7 November 2012
Explanation of Vote of the Delegation of the Islamic Republic of Iran
On Draft Resolution:
“Preventing and Combating Illicit Brokering Activities”
At the 67th Session of the First Committee
New York, 7 November 2012
In the Name of God, the Most Compassionate, the Most Merciful
I would like to explain the position of my delegation regarding draft resolution on “Preventing and Combating Illicit Brokering Activities” contained in document A/C.1/67/L.24, as orally revised.
Since there is a “licit” as well as “illicit” trade and brokering in Small Arms and Light Weapons, Member States addressed both issues within the Programme of Action to Prevent, Combat and Eradicate the Illicit Trade in Small Arms and Light Weapons in All its Aspects, and while recognizing the “legal trade and brokering in Small Arms and Light Weapons“, committed themselves to prevent, combat and eradicate the “illicit trade and brokering in such weapons.“
However, the notion of “illicit brokering in Weapons of Mass Destruction (WMD)” which is wrongly reflected in this draft resolution implies that: there is a “licit trade and brokering in WMD”, whereas all of us well know that under major international conventions on WMD, namely, NPT, BWC and CWC, the production, development, research, transfer and use of nuclear, chemical and biological weapons are prohibited and consequently and by far “any trade or brokering in WMD is inherently illegal“.
Accordingly, the only interpretation of some paragraphs contained in this draft resolution could be that “the trade and brokering in WMD or their transfer from a possessor State to non-possessor States is legal” which is, for instance, in full contravention with the very first Article of the NPT, based on which “Each nuclear-weapon State Party to the Treaty undertakes not to transfer to any recipient whatsoever nuclear weapons or other nuclear explosive devices or control over such weapons or explosive devices directly, or indirectly; and not in any way to assist, encourage, or induce any non-nuclear weapon State to manufacture or otherwise acquire nuclear weapons or other nuclear explosive devices, or control over such weapons or explosive devices.” Therefore, it is clear that any transfer of or trade and brokering in nuclear weapons or other nuclear explosive devices is illegal, which is the case also in regard to other weapons of mass destruction.
We share the view of draft resolution’s sponsor on the need to prevent and combat the illicit brokering in small arms and light weapons and the importance of preventing terrorist groups to have access to the WMD, which are valid concerns that have already been addressed by the Committee through the adoption of other resolutions.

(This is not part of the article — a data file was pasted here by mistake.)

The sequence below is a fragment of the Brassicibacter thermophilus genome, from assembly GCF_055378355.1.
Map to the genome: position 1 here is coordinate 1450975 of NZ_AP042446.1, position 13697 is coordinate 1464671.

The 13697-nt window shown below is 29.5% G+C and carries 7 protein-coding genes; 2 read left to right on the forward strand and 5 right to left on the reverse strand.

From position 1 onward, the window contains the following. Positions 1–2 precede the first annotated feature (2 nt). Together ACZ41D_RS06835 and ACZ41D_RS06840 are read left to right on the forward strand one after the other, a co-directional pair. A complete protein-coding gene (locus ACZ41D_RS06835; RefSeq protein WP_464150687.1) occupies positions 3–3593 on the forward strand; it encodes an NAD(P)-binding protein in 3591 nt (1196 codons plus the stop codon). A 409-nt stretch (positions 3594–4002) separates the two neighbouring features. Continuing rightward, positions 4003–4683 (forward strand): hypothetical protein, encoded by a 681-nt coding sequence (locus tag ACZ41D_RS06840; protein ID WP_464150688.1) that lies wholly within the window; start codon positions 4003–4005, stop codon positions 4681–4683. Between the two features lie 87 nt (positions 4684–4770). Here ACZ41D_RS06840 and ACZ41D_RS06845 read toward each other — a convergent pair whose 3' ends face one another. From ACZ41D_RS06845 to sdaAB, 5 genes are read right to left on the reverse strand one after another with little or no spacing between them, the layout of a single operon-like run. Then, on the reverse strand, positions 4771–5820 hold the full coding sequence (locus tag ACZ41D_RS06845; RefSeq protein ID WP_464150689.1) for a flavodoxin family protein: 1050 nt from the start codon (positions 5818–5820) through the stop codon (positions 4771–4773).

However, we are of the view that “illicit trade and brokering in WMD” and “the illicit brokering in small arms and light weapons” are two distinct phenomena and while there is a “licit” role for small arms and light weapons, there is none for weapons of mass destruction. Therefore, legally, logically and methodologically, it is inappropriate to mix these two completely different issues.
While we fully support the need to prevent and combat the illicit trade and brokering in small arms and light weapons, we believe that its extension to the domain of weapons of mass destruction is not acceptable as legally speaking it is incorrect.
Although, urging the international community to “prevent and combat the illicit trade and brokering in WMD“, at the first glance seems to be a great idea, but one also should take into account its legal consequences which is accepting the “legality of trade and brokering in WMD.” Therefore, adoption of this draft resolution in its current form, may lead to an interpretation which is detrimental to the letter and spirit of major international conventions on the WMD.
Moreover, one part of this draft resolution recognizes, though implicitly, non-transparent and exclusive export control regimes, such as the “Australia Group”, which were not negotiated or agreed within the UN and only serve political objectives of certain States by hampering international cooperation in science and technology for peaceful purposes.
For the above mentioned reasons, my delegation voted in abstention to the draft resolution as a whole and its preambular paragraphs 12 and 12.bis.
I thank you, Mr. Chairman.